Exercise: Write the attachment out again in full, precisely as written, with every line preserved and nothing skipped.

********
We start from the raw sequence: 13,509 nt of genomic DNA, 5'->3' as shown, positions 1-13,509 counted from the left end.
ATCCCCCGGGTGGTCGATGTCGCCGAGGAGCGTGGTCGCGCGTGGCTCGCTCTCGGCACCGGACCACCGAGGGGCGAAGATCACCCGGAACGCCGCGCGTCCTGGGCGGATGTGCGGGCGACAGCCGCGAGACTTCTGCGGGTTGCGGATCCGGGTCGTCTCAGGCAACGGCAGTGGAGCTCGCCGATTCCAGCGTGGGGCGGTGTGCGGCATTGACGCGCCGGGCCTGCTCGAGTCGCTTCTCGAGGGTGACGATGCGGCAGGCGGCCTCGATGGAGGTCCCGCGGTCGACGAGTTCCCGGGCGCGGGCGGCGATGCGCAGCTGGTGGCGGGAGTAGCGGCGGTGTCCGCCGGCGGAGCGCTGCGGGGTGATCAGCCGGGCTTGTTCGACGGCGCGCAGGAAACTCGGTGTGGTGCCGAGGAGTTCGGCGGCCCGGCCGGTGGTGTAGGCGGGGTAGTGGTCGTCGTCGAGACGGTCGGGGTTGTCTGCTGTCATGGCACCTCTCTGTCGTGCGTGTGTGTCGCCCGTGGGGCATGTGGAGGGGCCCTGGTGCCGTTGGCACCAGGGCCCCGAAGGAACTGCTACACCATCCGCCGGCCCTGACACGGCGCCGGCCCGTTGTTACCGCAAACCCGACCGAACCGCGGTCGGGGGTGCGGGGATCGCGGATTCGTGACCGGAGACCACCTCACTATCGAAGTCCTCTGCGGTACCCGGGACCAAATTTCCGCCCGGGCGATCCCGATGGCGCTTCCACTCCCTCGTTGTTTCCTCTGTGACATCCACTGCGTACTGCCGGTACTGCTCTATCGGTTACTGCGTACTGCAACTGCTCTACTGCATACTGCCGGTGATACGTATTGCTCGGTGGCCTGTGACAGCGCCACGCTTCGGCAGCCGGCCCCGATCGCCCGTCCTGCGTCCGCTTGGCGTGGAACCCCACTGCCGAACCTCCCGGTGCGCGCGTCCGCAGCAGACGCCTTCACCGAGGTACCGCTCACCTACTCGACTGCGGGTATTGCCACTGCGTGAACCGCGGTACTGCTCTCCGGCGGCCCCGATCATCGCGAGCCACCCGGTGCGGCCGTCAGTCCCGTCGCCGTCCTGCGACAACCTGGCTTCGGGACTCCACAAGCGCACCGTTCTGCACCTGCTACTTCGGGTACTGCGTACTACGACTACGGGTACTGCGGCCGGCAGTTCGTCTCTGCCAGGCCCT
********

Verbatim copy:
We start from the raw sequence: 13,509 nt of genomic DNA, 5'->3' as shown, positions 1-13,509 counted from the left end.
ATCCCCCGGGTGGTCGATGTCGCCGAGGAGCGTGGTCGCGCGTGGCTCGCTCTCGGCACCGGACCACCGAGGGGCGAAGATCACCCGGAACGCCGCGCGTCCTGGGCGGATGTGCGGGCGACAGCCGCGAGACTTCTGCGGGTTGCGGATCCGGGTCGTCTCAGGCAACGGCAGTGGAGCTCGCCGATTCCAGCGTGGGGCGGTGTGCGGCATTGACGCGCCGGGCCTGCTCGAGTCGCTTCTCGAGGGTGACGATGCGGCAGGCGGCCTCGATGGAGGTCCCGCGGTCGACGAGTTCCCGGGCGCGGGCGGCGATGCGCAGCTGGTGGCGGGAGTAGCGGCGGTGTCCGCCGGCGGAGCGCTGCGGGGTGATCAGCCGGGCTTGTTCGACGGCGCGCAGGAAACTCGGTGTGGTGCCGAGGAGTTCGGCGGCCCGGCCGGTGGTGTAGGCGGGGTAGTGGTCGTCGTCGAGACGGTCGGGGTTGTCTGCTGTCATGGCACCTCTCTGTCGTGCGTGTGTGTCGCCCGTGGGGCATGTGGAGGGGCCCTGGTGCCGTTGGCACCAGGGCCCCGAAGGAACTGCTACACCATCCGCCGGCCCTGACACGGCGCCGGCCCGTTGTTACCGCAAACCCGACCGAACCGCGGTCGGGGGTGCGGGGATCGCGGATTCGTGACCGGAGACCACCTCACTATCGAAGTCCTCTGCGGTACCCGGGACCAAATTTCCGCCCGGGCGATCCCGATGGCGCTTCCACTCCCTCGTTGTTTCCTCTGTGACATCCACTGCGTACTGCCGGTACTGCTCTATCGGTTACTGCGTACTGCAACTGCTCTACTGCATACTGCCGGTGATACGTATTGCTCGGTGGCCTGTGACAGCGCCACGCTTCGGCAGCCGGCCCCGATCGCCCGTCCTGCGTCCGCTTGGCGTGGAACCCCACTGCCGAACCTCCCGGTGCGCGCGTCCGCAGCAGACGCCTTCACCGAGGTACCGCTCACCTACTCGACTGCGGGTATTGCCACTGCGTGAACCGCGGTACTGCTCTCCGGCGGCCCCGATCATCGCGAGCCACCCGGTGCGGCCGTCAGTCCCGTCGCCGTCCTGCGACAACCTGGCTTCGGGACTCCACAAGCGCACCGTTCTGCACCTGCTACTTCGGGTACTGCGTACTACGACTACGGGTACTGCGGCCGGCAGTTCGTCTCTGCCAGGCCCT